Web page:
Canopies are floor-less tents. Designed to shelter from the rain and the radiant sun gatherings of people and things, canopies are typically quite large — larger, at least, than the average camping tent. All canopies are composed of at least two pieces, a frame and a roof. Frames are usually made of steel, stainless steel or aluminum, with steel framed canopies being the heaviest and the cheapest to purchase. Canopy tops are typically composed of Oxford polyester fabric and are fire retardant and water resistant (although, we should stress, not water proof). Some canopies feature siding, composed of the same brand of polythene found in the roofing, although most are erected siding-less (with attachable siding at the ready in the case of rain or heavy wind) so as to accommodate the free flowing of people in and out of the canopy space.
There are four principal types of canopy: the car port, the enclosed canopy, the pop-up canopy and the party tent. Car ports, as the name suggests, are canopies designed to shelter cars. Some car ports are ersatz garages and so feature dedicated enclosures on three sides, but most feature detachable siding, or no siding at all, to allow for the easy coming and going of one's vehicle. As car ports are essentially large tents, they function perfectly well, when car-less, as shelters under which might be placed dining tables, a band stand, a dance floor or other kinds of festivity-related equipment.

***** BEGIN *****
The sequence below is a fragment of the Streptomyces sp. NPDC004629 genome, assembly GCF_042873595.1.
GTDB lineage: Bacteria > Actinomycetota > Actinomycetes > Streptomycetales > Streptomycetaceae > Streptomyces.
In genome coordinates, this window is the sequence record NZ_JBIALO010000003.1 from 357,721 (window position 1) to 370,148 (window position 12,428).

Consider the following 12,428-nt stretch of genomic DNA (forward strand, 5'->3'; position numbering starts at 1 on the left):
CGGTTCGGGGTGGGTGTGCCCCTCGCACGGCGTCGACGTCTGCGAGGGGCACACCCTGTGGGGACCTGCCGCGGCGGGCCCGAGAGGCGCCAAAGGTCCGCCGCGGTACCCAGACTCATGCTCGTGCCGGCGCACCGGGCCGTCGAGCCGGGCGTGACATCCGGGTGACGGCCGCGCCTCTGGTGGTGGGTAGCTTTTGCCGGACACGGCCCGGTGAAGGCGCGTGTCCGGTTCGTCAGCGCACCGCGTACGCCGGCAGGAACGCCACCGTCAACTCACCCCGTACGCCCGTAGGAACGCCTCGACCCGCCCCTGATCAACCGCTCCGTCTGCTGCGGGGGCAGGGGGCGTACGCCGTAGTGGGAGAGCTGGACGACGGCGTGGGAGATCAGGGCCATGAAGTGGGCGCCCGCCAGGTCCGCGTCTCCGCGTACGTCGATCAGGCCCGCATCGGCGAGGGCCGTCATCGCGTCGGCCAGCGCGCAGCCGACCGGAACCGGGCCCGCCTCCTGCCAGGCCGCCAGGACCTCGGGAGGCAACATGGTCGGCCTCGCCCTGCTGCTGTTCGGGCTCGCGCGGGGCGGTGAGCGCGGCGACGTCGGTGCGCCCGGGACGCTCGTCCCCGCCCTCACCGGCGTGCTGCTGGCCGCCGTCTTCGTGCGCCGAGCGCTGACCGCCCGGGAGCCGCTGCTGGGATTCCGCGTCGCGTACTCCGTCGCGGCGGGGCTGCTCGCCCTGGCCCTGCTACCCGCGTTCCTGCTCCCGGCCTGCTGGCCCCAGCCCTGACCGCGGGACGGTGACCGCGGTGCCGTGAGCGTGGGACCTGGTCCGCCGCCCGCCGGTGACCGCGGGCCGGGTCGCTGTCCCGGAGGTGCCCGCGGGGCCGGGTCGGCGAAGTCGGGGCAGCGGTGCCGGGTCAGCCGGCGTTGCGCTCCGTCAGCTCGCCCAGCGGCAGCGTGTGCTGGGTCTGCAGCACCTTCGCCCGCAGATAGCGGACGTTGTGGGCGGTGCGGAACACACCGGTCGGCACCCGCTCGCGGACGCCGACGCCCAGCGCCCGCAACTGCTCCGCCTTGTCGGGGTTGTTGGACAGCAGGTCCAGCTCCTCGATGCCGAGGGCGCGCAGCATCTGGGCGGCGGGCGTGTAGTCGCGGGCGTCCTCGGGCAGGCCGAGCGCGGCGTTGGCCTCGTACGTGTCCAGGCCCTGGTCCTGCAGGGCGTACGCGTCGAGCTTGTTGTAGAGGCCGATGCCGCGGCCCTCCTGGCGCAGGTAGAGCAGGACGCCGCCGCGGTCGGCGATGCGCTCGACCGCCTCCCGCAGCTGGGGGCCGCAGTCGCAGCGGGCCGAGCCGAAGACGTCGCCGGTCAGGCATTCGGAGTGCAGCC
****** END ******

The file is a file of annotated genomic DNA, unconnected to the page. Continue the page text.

Enclosed canopies are precisely that: canopies with dedicated enclosures — usually solid polythene but sometimes meshed — on at least three sides (and many feature, at the front, draping that can be drawn and raised at leisure). There are three kinds of enclosed canopies: barn style, peak style and round style. Barn-style enclosed canopies are very tall and very wide, offering at their largest 5,000 cubic footage of storage space. Peak-style enclosed canopies feature peaked roofs; they're generally as tall, but less wide, than barn-style canopies. Round-style enclosed canopies feature rounded roofs; some are arched and have the shape of a bell curve, others, lower to the ground, have the half-ovular look of miniature aerodromes. Unlike other kinds of canopies, which are or can be made siding-less, enclosed canopies are suited for the most part to storage purposes only — unless one wishes to hold a party in near-total darkness. Enclosed canopies are frequently found on farms, where they do the duty of sheltering hay or excess crops. They also work well as car ports — indeed, not a few manufacturers and retailers market their enclosed canopies as car ports, and vice versa.
Pop-up canopies come in two varieties, straight-legged and slant-legged. A straight-legged canopy, as one can imagine, is as large at the base in terms of square footage as it is at the top. So a 10 x 10 straight frame will make for 100 square feet of shade. A slant-legged canopy frame, designed to accommodate at the edges more people and things, is typically 20 percent larger at the base than at the top; a 10 x 10 slant-legged canopy therefore offers only 80 square feet of shade.